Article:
Fast release of calcium 45 induced by inositol 1 4 5 trisphosphate and calcium in the sarcoplasmic reticulum of rabbit skeletal muscle evidence for two types of calcium release channels

Valdivia, C.; Vaughan, D.; Potter, B.V.L.; Cornodo, R.

Biophysical Journal 61(2 Part 2): A24


ISSN/ISBN: 0006-3495
Accession: 007344347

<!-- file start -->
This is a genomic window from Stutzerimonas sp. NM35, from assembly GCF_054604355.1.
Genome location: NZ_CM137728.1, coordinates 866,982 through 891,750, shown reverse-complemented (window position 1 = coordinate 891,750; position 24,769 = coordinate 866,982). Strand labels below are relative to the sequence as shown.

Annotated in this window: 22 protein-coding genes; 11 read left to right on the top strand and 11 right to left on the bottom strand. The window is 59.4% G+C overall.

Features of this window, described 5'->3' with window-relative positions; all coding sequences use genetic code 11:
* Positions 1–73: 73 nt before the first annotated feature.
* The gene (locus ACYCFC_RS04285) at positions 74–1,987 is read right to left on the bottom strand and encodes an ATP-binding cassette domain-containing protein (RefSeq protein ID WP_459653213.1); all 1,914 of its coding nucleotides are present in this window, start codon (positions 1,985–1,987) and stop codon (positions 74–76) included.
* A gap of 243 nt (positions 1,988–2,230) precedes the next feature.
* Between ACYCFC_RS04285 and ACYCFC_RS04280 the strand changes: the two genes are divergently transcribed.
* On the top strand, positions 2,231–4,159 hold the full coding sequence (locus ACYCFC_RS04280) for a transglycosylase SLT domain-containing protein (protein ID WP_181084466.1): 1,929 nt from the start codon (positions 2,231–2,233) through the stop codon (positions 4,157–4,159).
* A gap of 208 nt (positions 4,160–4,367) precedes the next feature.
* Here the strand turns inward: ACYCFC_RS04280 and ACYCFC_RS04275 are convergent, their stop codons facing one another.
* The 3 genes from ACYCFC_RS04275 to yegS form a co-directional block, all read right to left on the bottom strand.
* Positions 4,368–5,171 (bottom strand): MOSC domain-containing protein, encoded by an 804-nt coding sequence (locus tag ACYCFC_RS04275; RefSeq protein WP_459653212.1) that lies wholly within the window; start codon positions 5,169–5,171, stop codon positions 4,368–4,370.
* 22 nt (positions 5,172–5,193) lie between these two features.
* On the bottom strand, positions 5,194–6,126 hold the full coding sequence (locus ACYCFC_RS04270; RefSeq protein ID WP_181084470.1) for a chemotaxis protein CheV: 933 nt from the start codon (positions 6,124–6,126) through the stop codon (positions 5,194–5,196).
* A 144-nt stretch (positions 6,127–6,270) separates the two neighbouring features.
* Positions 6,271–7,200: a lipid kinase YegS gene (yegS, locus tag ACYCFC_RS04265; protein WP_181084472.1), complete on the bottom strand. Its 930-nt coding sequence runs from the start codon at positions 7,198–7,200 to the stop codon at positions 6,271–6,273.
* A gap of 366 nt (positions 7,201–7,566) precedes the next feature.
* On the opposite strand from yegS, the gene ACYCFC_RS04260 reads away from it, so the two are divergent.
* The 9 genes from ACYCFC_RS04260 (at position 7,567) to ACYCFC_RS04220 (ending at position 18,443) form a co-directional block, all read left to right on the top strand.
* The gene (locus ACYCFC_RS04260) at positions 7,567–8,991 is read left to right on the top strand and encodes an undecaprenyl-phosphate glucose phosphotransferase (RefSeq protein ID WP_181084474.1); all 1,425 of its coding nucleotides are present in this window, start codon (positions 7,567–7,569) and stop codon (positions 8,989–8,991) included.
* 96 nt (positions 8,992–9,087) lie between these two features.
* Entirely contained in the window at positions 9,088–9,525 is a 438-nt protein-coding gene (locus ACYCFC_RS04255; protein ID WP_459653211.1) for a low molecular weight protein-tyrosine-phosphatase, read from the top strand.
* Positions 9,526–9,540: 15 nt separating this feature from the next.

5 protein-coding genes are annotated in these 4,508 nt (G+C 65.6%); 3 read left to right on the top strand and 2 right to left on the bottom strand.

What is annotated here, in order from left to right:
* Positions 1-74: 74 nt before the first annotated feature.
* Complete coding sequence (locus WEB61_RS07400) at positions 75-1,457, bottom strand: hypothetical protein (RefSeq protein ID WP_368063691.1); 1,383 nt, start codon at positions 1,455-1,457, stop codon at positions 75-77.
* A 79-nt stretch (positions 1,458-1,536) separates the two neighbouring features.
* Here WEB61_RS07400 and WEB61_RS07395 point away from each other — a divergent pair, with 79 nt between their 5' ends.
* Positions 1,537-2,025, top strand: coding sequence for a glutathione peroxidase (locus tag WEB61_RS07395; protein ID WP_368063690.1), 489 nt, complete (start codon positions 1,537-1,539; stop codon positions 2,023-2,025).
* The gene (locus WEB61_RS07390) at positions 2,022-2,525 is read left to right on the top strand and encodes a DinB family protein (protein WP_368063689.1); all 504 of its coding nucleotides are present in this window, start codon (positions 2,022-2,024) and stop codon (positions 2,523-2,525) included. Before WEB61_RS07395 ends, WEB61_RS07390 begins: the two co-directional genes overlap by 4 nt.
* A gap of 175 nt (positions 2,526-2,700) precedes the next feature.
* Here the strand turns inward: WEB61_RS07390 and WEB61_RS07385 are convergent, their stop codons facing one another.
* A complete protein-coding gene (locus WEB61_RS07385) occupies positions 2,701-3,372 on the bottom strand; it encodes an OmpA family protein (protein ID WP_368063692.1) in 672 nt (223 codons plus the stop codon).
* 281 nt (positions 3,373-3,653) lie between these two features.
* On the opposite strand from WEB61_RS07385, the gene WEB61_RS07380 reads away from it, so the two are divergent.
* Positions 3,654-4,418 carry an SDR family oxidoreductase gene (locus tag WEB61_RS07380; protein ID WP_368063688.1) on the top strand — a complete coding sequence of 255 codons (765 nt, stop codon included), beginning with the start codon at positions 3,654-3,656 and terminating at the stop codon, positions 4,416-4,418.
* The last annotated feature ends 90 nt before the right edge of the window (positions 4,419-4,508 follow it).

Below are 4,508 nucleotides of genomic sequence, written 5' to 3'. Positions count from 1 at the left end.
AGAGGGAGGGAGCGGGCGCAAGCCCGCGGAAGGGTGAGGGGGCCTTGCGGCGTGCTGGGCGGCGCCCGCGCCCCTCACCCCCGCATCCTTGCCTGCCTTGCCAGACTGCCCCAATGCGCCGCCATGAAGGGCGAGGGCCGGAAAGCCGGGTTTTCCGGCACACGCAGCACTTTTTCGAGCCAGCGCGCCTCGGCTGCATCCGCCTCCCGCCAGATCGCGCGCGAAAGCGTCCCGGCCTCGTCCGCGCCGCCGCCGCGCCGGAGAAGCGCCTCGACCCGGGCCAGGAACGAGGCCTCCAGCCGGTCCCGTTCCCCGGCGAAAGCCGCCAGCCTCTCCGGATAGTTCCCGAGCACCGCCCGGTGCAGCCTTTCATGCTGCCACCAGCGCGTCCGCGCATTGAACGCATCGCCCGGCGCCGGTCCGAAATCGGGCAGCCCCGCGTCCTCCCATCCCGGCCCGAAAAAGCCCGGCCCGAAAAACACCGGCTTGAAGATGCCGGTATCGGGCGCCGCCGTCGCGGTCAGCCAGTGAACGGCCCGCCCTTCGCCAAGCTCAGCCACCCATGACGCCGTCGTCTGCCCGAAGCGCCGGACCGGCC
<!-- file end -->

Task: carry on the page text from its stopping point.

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The kinetics of Ca2+ release induced by the second messenger D-myoinositol 1,4,5 trisphosphate (IP3), by the hydrolysis-resistant analogue D-myoinositol 1,4,5 trisphosphorothioate (IPS3), and by micromolar Ca2+ were resolved on a millisecond time scale in the junctional sarcoplasmic reticulum (SR) of rabbit skeletal muscle. The total Ca2+ mobilized by IP3 and IPS3 varied with concentration and with time of exposure. Approximately 5% of the 45Ca2+ passively loaded into the SR was released by 2 .mu.M IPS3 in 150 ms, 10% was released by 10 .mu.M IPS3 in 100 ms, and 20% was released by 50 .mu.M IPS3 in 20 ms. Released 45Ca2+ reached a limiting value of .apprx.30% of the original loading at a concentration of 10 .mu.M IP3 or 25-50 .mu.M IPS3. Ca2+-induced Ca2+ release (CICR) was studied by elevating the extravesicular Ca2+ while maintaining a constant 5-mM intravesicular 45Ca2+. An increase in extravesicular Ca2+ from 7 nM to 10 .mu.M resulted in a release of 55 .+-. 7% of the passively loaded 45Ca2+ in 150 ms. CICR was blocked by 5 mM Mg2+ or by 10 .mu.M ruthenium red, but was not blocked by heparin at concentrations as high as 2.5 mg/ml. In contrast, the release produced by IPS3 was not affected by Mg2+ or ruthenium red but was totally inhibited by heparin at concentrations of 2.5 mg/ml or lower. The release produced by 10 .mu.M Ca2+ plus 25 .mu.M IPS3 was similar to that produced by 10 .mu.M Ca2+ alone and suggested that IP3-sensitive channels were present in SR vesicles also containing ruthenium red-sensitive Ca2+ release channels. The junctional SR of rabbit skeletal muscle may thus have two types of intracellular Ca2+ releasing channels displaying fast activation kinetics, namely, IP3-sensitive and Ca2+-sensitive channels.